The importance of AED machines

KTVO AED Family 411.JPG

More than 350,000 people will suffer from cardiac arrest this year according to the American Red Cross.

That is why some are pushing for more training and access to Automated External Defibrillators (AED).

These easy to operate tools are being used to save many lives.

School nurse Midge Cull credits and AED for giving her the chance to do the extraordinary.

"You have the ability to save someone's life."

A normal day in the classroom changed quickly when teacher Jim Pena collapsed from a cardiac arrest.

Cull brought Pena back to life.

"From what I understand, the type of thing I had, without the AED machine, I wouldn't have survived anyway because my heard had stopped beating."

Paramedics say and AED is the only effective treatment for restoring a regular heart rhythm during cardiac arrest.

They tell us it's an easy to operate tool even for someone with no medical background.

"The AED walks you through step by step of what you need to do," said Paramedic and EMS Instructor Robert Kelley.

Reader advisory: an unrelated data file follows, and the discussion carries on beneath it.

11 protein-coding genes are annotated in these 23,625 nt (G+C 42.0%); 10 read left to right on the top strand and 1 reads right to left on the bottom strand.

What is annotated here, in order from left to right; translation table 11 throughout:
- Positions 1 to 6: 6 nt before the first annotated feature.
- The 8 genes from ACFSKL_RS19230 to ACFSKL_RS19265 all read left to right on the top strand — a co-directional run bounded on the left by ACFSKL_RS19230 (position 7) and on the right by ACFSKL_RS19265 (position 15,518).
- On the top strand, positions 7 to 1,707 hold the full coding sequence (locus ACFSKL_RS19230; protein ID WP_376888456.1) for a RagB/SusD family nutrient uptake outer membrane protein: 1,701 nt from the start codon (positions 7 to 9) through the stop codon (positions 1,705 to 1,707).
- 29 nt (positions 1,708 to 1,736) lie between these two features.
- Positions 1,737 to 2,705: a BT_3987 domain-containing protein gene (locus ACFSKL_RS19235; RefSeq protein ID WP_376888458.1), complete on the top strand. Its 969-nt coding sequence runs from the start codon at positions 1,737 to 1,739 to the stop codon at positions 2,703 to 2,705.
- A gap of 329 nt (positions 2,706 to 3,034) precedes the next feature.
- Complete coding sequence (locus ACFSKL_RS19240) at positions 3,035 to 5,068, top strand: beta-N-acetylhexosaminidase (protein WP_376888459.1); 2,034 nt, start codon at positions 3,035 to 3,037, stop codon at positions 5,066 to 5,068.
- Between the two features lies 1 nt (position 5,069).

Kelley says to check the picture with theAED to show you where to place the patches on the patient's body.

He also says you should make sure the area is clear and nobody is touching the patient.

"The AED is designed not to shock somebody that is not in a cardiac arrest rhythm."

Kelley says federal laws protect good Samaritans from any liability as they work to save a life.

"It's always better to try to help somebody else in need," said Kelley. "For every minute that CPR is not done to somebody in sudden cardiac arrest, they have a ten percent less chance of survival."

After teaching for 39 years in the classroom, Jim Pena says he was the one who learned that AEDs can make a life and death difference.

"You would want someone to do it for your child or for you or for your wife or husband so why not do that for other people also."

The Red Cross advocates for all Americans to be able to be within four minutes of and AED and someone trained to use it.

Look for training in your community through the local fire department of the Red Cross.

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